Then, I did that and realized I had five notes. The word music has five letters. Ok, draw the letters in the noteheads.  That'll only take a minute or two. Then I thought, hey... I have music room rules. I made one little paper cloud for each rule, matching the color of the notehead it corresponds to.

Then, I thought, I need singers. I drew singers. Then I thought, gosh, these singers need bodies not just heads. So I made five shirts.

And then I was done. I stuck everything into an envelope and rushed out the door, and the rest of the day has proceeded as normal. That took about 10 minutes. And I have what I think turned out to be a half decent bulletin board....

Bulletin board, sweet bulletin board, be it ever so humble. 

Wednesday, October 12, 2016

Ode to the Maturing Overachiever

Day 2. 

Well. You'd think 10 minutes was easy, wouldn't you?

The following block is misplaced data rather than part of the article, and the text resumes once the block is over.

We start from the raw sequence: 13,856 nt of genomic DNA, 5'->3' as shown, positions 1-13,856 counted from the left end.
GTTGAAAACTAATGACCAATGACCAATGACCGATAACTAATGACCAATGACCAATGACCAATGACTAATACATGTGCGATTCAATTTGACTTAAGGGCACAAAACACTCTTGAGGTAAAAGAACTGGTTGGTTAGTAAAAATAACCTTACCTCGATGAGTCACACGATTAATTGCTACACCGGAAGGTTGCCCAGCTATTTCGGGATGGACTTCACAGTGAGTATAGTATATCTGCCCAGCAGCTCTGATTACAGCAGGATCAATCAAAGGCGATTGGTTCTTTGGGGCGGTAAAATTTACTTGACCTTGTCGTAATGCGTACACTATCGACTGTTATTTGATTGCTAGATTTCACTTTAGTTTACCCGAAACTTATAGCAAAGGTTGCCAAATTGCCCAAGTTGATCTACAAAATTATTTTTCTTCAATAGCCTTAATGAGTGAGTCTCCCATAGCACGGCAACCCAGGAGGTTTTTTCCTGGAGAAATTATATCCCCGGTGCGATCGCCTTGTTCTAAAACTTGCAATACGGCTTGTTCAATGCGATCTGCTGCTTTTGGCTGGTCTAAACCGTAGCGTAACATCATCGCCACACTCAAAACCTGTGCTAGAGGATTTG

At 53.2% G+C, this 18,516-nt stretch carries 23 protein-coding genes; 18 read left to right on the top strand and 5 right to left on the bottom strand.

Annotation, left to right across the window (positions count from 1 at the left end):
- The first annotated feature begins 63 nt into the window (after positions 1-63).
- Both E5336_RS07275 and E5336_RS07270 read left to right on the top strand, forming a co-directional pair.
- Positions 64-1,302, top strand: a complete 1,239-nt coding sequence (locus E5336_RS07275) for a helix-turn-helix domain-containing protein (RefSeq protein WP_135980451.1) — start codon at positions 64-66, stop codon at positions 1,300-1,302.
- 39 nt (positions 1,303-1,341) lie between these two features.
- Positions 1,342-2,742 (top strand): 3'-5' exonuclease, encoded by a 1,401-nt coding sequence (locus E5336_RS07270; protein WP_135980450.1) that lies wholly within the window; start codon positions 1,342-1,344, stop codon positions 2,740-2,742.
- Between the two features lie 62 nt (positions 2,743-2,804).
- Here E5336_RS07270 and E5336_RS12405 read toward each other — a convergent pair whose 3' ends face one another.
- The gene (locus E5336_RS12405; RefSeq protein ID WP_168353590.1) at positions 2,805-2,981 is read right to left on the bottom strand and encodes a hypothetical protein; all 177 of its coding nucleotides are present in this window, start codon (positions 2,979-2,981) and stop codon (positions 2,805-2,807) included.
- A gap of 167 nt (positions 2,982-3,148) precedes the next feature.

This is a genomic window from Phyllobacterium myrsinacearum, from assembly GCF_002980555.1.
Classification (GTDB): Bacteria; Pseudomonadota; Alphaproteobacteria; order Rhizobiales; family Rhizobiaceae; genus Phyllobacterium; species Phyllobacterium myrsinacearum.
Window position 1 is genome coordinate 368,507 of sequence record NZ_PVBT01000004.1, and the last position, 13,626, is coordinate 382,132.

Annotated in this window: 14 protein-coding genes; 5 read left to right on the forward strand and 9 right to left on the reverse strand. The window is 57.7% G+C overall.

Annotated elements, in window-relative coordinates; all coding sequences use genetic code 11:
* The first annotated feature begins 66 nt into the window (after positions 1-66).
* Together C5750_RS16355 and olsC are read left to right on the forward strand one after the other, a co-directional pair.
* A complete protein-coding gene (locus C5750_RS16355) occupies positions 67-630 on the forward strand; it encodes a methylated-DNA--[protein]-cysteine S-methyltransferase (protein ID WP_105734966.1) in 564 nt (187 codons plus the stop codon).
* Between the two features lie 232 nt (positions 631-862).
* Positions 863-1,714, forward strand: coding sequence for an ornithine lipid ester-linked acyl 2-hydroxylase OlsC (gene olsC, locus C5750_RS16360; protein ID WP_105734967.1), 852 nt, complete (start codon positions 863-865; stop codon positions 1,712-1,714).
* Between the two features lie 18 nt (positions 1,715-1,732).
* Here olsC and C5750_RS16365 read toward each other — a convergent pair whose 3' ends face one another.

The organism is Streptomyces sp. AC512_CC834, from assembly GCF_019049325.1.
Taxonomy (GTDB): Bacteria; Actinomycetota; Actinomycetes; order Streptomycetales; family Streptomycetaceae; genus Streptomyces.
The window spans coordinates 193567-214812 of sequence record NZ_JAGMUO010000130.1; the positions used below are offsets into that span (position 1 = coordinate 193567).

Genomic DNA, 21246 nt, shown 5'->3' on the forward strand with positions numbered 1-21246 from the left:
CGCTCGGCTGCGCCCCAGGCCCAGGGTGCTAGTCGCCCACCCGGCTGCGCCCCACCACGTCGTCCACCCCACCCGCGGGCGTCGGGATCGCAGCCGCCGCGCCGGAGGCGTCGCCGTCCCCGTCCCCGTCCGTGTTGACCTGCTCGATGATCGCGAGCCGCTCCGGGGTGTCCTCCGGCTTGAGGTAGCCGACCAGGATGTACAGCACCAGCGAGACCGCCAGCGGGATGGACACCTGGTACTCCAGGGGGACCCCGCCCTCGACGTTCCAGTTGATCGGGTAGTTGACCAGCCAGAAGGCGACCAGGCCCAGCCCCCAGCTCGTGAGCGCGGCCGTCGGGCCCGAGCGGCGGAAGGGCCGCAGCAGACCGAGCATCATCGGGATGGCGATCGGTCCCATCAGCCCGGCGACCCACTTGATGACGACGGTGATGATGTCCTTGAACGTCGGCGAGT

Not at all. Day 2, and already I forgot, all day, that I was supposed to write today. Now it's 10:00 pm (past my bedtime), I've had my nightcap, spent time with Soul Fry and Mini Fry, and am in bed in a dark room, illuminated only by the cold blue glow of the brand new Mac laptop I just bought today. (Tools of the trade, needed for day job, no luxury, not to be celebrated, nothing to see here, move on ladies and gentlemen.)

And now for the third paragraph, where the story actually begins:

Today's theme? Focus. In that fateful coffee chat the other day, the meeting that inspired this modest writing campaign, my young writer friend pointed to another thing that was getting in the way of her writing: She's interested in too many things, and she only has so much time. She wants to do it all, and sometimes that gets in the way of doing just about anything. What to pick?